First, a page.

Personal Finance

Wining and Dining on a Budget/Diet

I thought I would write a post about saving money and calories when eating out because like a lot of people I tend to eat out more around the holidays with work functions and family and friend get-togethers. Since I’m trying to lose weight along with limit my spending, these events can work against my goals.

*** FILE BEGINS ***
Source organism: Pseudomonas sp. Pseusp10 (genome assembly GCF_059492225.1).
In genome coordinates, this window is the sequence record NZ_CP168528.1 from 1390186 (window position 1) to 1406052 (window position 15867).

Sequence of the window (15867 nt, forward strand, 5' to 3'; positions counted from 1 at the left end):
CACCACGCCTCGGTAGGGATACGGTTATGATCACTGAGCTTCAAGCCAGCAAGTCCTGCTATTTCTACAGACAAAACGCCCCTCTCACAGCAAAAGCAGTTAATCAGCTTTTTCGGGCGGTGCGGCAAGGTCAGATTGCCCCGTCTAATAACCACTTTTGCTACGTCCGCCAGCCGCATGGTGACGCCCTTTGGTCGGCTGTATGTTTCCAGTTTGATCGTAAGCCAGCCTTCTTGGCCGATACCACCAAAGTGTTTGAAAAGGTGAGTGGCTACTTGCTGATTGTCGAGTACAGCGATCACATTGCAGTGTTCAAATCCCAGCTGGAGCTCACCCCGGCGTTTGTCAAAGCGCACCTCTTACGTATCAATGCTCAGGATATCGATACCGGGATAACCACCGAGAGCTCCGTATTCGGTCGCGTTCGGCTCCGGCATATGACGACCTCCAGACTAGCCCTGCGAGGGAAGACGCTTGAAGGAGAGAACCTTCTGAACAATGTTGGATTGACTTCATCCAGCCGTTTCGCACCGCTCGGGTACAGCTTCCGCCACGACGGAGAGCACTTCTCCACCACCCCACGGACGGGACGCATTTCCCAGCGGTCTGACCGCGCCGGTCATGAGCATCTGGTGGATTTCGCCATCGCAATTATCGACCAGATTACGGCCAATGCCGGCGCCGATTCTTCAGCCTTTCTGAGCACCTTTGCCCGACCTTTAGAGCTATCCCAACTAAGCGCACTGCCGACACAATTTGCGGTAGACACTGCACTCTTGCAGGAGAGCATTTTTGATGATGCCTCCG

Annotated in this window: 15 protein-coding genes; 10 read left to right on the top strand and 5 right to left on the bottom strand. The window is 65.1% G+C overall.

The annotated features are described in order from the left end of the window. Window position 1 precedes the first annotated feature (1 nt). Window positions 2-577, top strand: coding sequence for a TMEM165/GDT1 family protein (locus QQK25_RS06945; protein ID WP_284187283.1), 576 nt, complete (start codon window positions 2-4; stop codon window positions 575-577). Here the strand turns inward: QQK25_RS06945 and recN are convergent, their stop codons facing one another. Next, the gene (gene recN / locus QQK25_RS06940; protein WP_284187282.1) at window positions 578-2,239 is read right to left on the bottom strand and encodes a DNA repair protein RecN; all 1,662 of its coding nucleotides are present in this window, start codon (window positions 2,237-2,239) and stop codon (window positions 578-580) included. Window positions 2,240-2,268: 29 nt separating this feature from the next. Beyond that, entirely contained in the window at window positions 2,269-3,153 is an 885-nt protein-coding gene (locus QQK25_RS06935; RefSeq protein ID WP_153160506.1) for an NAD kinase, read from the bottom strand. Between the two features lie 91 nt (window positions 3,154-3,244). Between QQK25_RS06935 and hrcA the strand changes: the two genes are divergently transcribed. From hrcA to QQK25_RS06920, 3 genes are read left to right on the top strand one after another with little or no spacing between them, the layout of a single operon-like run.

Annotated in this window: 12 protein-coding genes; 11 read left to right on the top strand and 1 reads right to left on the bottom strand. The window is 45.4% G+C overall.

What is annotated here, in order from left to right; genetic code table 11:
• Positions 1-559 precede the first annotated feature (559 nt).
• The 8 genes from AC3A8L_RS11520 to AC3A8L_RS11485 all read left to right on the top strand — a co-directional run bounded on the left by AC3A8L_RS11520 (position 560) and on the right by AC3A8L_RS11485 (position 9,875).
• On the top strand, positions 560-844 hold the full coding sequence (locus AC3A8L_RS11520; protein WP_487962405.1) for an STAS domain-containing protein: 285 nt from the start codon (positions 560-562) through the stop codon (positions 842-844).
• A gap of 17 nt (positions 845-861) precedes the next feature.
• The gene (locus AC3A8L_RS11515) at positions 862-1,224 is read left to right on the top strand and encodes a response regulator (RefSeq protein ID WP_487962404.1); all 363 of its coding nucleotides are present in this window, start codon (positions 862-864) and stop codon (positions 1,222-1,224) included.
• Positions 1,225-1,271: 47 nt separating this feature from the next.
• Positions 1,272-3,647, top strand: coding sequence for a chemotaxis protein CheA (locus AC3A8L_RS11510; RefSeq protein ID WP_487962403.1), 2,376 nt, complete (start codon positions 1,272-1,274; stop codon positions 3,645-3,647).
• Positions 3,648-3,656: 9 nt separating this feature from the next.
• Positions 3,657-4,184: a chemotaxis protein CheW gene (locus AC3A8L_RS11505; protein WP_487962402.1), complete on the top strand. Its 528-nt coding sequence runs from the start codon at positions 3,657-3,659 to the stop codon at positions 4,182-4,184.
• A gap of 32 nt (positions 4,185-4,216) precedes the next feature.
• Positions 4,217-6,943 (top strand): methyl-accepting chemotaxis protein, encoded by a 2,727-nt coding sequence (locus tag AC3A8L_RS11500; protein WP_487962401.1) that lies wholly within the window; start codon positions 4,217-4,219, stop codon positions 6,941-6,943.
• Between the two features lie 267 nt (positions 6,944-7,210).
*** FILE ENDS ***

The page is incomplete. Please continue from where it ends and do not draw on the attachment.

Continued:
I’m going to use a recent night out as an example of how I tried to save money and calories and still have a good time. I met up with some friends I used to work with at the Marche which is a great place for big groups because they have good food, separate bills and no tips!! Normally I like to have a beer or two (or more) at this type of function which can add greatly to the bill so this time I decided not to have any drinks. Since nobody else at the event was drinking very much I didn’t miss having a drink at all. It might have been different if everyone else was getting loaded but that was not the case here. I estimate I probably saved $20 from this action and quite a few calories. Another benefit of not drinking is that I was able to drive. Although I did pay $5 for parking, a cab home after drinks would have cost about $15.